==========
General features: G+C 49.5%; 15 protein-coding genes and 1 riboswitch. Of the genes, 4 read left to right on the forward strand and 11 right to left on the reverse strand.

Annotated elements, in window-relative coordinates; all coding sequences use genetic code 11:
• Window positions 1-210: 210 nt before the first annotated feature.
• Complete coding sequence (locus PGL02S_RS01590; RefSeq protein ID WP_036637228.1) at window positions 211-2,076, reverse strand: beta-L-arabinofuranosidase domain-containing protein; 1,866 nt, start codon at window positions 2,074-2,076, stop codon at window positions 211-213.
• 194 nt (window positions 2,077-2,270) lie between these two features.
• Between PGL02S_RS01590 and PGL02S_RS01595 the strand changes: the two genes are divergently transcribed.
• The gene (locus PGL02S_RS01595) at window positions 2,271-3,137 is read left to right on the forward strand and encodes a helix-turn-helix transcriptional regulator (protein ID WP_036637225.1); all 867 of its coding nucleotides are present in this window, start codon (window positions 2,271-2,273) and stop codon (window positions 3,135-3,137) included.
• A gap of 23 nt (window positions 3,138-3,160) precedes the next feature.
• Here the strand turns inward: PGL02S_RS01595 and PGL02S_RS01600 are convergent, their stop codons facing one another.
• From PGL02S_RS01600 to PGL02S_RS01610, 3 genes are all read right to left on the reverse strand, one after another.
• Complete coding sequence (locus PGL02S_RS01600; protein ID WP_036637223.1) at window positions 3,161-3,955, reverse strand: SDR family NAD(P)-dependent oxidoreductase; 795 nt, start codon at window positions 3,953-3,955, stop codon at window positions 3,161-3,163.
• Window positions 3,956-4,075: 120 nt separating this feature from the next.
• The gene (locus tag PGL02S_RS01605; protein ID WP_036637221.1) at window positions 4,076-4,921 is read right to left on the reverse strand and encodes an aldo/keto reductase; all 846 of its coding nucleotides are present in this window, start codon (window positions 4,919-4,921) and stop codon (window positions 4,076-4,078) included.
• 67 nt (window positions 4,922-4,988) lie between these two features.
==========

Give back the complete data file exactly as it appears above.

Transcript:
General features: G+C 49.5%; 15 protein-coding genes and 1 riboswitch. Of the genes, 4 read left to right on the forward strand and 11 right to left on the reverse strand.

Annotated elements, in window-relative coordinates; all coding sequences use genetic code 11:
• Window positions 1-210: 210 nt before the first annotated feature.
• Complete coding sequence (locus PGL02S_RS01590; RefSeq protein ID WP_036637228.1) at window positions 211-2,076, reverse strand: beta-L-arabinofuranosidase domain-containing protein; 1,866 nt, start codon at window positions 2,074-2,076, stop codon at window positions 211-213.
• 194 nt (window positions 2,077-2,270) lie between these two features.
• Between PGL02S_RS01590 and PGL02S_RS01595 the strand changes: the two genes are divergently transcribed.
• The gene (locus PGL02S_RS01595) at window positions 2,271-3,137 is read left to right on the forward strand and encodes a helix-turn-helix transcriptional regulator (protein ID WP_036637225.1); all 867 of its coding nucleotides are present in this window, start codon (window positions 2,271-2,273) and stop codon (window positions 3,135-3,137) included.
• A gap of 23 nt (window positions 3,138-3,160) precedes the next feature.
• Here the strand turns inward: PGL02S_RS01595 and PGL02S_RS01600 are convergent, their stop codons facing one another.
• From PGL02S_RS01600 to PGL02S_RS01610, 3 genes are all read right to left on the reverse strand, one after another.
• Complete coding sequence (locus PGL02S_RS01600; protein ID WP_036637223.1) at window positions 3,161-3,955, reverse strand: SDR family NAD(P)-dependent oxidoreductase; 795 nt, start codon at window positions 3,953-3,955, stop codon at window positions 3,161-3,163.
• Window positions 3,956-4,075: 120 nt separating this feature from the next.
• The gene (locus tag PGL02S_RS01605; protein ID WP_036637221.1) at window positions 4,076-4,921 is read right to left on the reverse strand and encodes an aldo/keto reductase; all 846 of its coding nucleotides are present in this window, start codon (window positions 4,919-4,921) and stop codon (window positions 4,076-4,078) included.
• 67 nt (window positions 4,922-4,988) lie between these two features.